Yeah right I hear you say – delicious, natural and good for you? Got to be sales talk. Read on for a moment, please.

 

Sri Lanka was known for centuries as the spice island – records show that Ceylon, or Zeilan as it was then called, traded with the Roman Empire amongst others using spices as currency in the barter system that existed at the time. And that reputation as the spice island came deservedly for there are no spices in the world quite like genuine Ceylon spice. They are pungent, rich in taste and aromatic beyond belief. Ceylon Cinnamon – the original and only real Cinnamon – has an aroma that is sweet, woody and fragrant to the point of being seductive. It’s taste only fulfills the promise its aroma holds out.
Cardamom, has a wonderfully spicy flavour and is essential for a good, natural ChaiCeylon Cinnamon, also known as \'true Cinnamon\' is the best both for health and for aroma and flavour

And almost all our Ceylon spices are good for your health. Each plays an important role in the sophisticated and ancient tradition of ayurveda (natural medicine), and that role is increasingly being proved by scientific research.

An Asian tradition that fuses spices with tea is the reason I make this lofty claim in the title to this post. Chai – not the instant, or processed chais one finds on supermarket shelves but Real Chai, with spices and fresh tea – offers a combination of taste, aroma and natural goodness that is unmatched. There are two ways you can enjoy real Chai – if you have access to genuine Ceylon spices (Cardamom, Clove, Cinnamon, and that means definitely not Cassia, which is often sold as Cinnamon) you can use Dilmah Premium Ceylon Leaf Tea and follow the recipe described below, or you can take the easier path of buying our Dilmah Masala Chai product, which offers inside truangular, Luxury Leaf bags, that ancient combination of tea and real spices.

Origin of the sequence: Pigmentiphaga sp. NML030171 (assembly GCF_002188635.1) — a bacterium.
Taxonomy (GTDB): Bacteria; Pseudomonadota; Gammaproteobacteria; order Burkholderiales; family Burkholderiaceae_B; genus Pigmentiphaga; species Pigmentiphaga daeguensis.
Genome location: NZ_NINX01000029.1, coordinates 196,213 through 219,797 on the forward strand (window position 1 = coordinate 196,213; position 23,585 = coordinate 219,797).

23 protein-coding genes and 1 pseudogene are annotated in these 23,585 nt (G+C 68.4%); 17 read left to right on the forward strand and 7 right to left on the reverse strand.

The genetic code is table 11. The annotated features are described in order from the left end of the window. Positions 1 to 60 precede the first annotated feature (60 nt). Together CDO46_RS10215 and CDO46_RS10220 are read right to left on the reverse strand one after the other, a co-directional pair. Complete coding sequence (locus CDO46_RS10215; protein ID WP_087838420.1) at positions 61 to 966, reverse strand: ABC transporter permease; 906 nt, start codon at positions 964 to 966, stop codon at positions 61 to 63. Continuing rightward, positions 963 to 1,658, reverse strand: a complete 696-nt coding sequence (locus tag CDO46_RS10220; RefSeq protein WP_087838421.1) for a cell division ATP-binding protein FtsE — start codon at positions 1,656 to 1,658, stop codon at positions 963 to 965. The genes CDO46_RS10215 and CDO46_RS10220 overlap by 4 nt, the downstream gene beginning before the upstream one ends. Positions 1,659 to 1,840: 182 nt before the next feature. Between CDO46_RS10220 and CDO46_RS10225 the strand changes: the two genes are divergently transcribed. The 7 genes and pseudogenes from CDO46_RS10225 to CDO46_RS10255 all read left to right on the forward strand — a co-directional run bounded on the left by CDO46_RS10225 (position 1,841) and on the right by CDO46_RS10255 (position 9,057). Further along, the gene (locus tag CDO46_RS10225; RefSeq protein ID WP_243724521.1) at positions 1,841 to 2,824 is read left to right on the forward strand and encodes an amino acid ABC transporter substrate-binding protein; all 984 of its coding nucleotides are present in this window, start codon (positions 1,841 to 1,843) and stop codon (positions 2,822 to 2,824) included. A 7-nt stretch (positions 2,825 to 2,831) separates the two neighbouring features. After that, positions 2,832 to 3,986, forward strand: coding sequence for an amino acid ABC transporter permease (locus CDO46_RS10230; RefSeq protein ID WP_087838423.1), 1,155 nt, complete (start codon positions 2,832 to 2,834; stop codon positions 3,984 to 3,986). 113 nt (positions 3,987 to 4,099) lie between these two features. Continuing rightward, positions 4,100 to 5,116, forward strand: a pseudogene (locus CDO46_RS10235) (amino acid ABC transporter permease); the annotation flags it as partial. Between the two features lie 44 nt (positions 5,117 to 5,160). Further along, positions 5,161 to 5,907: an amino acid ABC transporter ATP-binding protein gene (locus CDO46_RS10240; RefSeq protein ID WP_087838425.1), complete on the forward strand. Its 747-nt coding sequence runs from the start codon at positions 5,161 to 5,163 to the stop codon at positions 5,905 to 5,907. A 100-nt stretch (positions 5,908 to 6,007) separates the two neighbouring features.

If you can take the first option, fire up the hob and place 500ml of water in a pan. When the water seems about to boil, drop in 10 crushed cloves, 10 crushed cardamoms and a fresh Cinnamon stick. Close the pan with a lid, leaving a small opening only to allow some steam toi escape, and let the water, with the spices to continue boiling. Allow to boil for 5 minutes. Whilst the spices are boiling, and their flavour oils being extracted into the water, place 4 teaspoons full (approx. 8.5g) of Dilmah Pure Ceylon, Single Origin Leaf Tea (Extra Strength or Ceylon Supreme will also do) into a warm, dry porcelain or china teapot. Then strain the now spicy water into the teapot and stir two or three times to start the process of brewing the tea. Replace the lid on the teapot and leave the spicy water and the tea to brew. Stir again after a minute. After 3 minutes at least (4-5 minutes for a strong tea), strain the brew into tea glasses or china teacups.


Traditionally, we would add sweetened condensed milk to the spice tea brew, although that can be cloyingly sweet so you could try hot dairy milk. This can be added in the teapot, or after the tea is strained into the cups or glasses.


The combination is unbelievably good as an afternoon tea, taken with warm unsweetened cake, or sandwiches.

Clove from Sri Lanka, when enjoyed fresh, is bursting with aroma and a sweet, pungent, spicy note that is both good for your health and delicious in chai and food